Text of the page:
I already remarked, the effect of sensible objects in recalling to the mind the ideas with which it happened to be occupied, at the time when these objects were formerly perceived. In travelling along a road, the sight of the more remarkable scenes we meet with, frequently puts us in mind of the subjects we were thinking or talking of when we last saw them. Such facts, which are perfectly familiar even to the vulgar,
might very naturally suggest the possibility of assisting the memory, by establishing a connexion between the ideas we wish to remember, and certain sensible objects, which have been found from experience to make a permanent impression on the mind *. I have been told of a young woman, in a very low rank of life, who contrived a method of committing to memory the sermons which she was accustomed to hear, by fix. ing her attention, during the different heads of the difcourse, on different compartments of the roof of the church; in such a manner, as that when she afterwards saw the roof, or recollected the order in which its compartments were disposed, she recollected the method which the preacher had observed in treating his subject. This contrivance was perfectly analogous to the topical memory of the antients; an art which, whatever be the opinion we entertain of its use, is certainly entitled, in a high degree, to the praise of ingenuity.
Suppose that I were to fix in my memory the dif. ferent apartments in some very large building, and that I had accustomed myself to think of these apartments always in the fame invariable order. Suppose farther, that, in preparing myself for a public discourse, in which I had occasion to treat of a great variety of particulars, I was anxious to fix in my memory the order I proposed to oblerve in the communication of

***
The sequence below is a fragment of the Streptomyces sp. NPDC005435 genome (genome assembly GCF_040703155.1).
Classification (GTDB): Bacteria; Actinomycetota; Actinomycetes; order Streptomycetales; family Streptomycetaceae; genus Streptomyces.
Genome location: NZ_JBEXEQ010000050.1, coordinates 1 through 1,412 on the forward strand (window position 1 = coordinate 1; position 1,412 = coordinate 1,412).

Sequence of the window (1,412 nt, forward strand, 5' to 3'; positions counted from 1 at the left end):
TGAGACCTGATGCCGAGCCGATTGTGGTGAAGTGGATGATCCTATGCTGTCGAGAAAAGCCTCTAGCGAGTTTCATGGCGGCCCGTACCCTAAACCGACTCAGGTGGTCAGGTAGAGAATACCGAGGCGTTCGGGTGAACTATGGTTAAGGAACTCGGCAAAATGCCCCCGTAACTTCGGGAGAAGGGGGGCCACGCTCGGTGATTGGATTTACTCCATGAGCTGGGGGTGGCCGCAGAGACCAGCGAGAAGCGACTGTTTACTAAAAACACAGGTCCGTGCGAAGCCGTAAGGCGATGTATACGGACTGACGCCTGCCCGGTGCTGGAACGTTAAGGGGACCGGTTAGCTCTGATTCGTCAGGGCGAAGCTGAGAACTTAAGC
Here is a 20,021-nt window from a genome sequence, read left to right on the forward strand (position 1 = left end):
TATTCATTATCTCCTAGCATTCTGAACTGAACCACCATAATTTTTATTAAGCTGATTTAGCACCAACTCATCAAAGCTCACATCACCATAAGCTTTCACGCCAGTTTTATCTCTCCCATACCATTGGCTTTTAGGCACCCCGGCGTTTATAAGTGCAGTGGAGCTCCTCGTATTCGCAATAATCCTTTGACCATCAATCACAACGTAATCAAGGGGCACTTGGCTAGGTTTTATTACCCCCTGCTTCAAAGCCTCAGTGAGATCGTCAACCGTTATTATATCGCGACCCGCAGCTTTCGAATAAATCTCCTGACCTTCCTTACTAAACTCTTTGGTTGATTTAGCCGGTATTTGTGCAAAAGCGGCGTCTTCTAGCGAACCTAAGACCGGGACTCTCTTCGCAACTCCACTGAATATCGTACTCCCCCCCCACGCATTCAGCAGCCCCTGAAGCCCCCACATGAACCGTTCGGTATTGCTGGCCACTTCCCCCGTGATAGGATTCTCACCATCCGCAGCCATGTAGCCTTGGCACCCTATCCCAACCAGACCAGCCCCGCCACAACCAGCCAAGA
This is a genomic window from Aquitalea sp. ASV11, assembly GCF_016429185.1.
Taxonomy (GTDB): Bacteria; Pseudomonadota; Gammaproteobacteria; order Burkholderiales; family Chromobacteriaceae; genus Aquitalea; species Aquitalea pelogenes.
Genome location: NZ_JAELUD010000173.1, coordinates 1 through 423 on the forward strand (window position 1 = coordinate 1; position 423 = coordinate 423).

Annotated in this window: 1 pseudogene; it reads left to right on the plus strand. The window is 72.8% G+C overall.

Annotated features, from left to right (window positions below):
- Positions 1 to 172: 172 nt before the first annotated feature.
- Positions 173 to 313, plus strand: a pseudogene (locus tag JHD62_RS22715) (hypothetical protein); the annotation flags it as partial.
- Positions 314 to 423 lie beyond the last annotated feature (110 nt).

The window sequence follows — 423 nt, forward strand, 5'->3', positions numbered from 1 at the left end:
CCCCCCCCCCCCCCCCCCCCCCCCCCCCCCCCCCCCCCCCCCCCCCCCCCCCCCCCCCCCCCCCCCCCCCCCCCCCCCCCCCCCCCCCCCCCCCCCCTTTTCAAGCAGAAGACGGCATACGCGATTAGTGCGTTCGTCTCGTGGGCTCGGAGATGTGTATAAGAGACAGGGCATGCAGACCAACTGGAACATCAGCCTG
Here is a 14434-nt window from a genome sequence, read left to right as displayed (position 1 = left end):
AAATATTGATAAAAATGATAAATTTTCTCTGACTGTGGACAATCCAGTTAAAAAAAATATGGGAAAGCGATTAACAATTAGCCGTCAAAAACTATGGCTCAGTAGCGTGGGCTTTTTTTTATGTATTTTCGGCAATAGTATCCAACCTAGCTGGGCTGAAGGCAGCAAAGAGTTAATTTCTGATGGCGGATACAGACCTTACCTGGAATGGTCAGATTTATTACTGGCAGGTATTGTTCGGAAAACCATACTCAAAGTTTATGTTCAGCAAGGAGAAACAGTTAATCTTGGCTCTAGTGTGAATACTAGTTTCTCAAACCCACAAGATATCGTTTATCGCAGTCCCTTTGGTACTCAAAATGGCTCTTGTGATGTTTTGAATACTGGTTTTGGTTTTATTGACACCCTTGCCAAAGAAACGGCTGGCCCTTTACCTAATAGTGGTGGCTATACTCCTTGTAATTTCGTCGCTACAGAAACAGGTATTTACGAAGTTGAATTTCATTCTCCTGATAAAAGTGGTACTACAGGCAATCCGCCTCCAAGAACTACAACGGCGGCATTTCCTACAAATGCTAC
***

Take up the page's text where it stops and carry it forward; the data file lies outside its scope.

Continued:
*“ Cum in loca aliqua poit tempus reverfi fumus, non ipsa ag“ noscimus tantum, fed etiam, quæ in his fecerimus, reminiscimur, “ perfonæque subeunt, nonunquam tacitæ quoque cogitationes in “ mentem revertuntur. Nata eft igitur, ut in plerisque, ars ab experimento.” Quinct. Inft. Orat. lib. xi. cap. 2.
my ideas. It is evident, that by a proper division of my subject into heads, and by connecting each head with a particular apartment, (which I could easily do, by conceiving myself to be fitting in the apartment while I was studying the part of my discourse I meant to connect with it,) the habitual order in which these apartments occurred to my thoughts, would present to me, in their proper arrangement, and without any effort on my part, the ideas of which I was to treat. It is also obvious, that a very little practice would enable me to avail myself of this contrivance, without any embarrassment or distraction of my attention *.
As to the utility of this art, it appears to me to de. pend entirely on the particular object which we suppose the speaker to have in view; whether, as was too often the case with the antient rhetoricians, to bewilder a judge, and to silence an adversary; or fairly and candidly to lead an audience to the truth. On the former supposition, nothing can possibly give an orator a greater superiority, than the possession of a secret, which, while it enables him to express himself with facility and the appearance of method, puts it in his power, at the same time, to dispose his arguments and
* In so far as it was the object of this species of arti'cial memory to aflict an orator in recollecting the plan and arrangement of his discourse, the accounts of it which are given by the ancient rhetoricians are abundantly fatisfactory. It appears, however, that its use was more extensive ; and that it was so contrived, as to facilitate the recollection of a premeditated composition. In what manner this was done, it is not easy to conjecture from the imperfect explanations of the art, which have been transmitted to modern times. The reader may consult Cicero de Orat. lib. ii. cap. 87, 88.-Rhetor. ad Herennium, lib. iii. cap. 16. et feq.-QUINCTIL. Inft. Orat. lib. xi. cap. 2.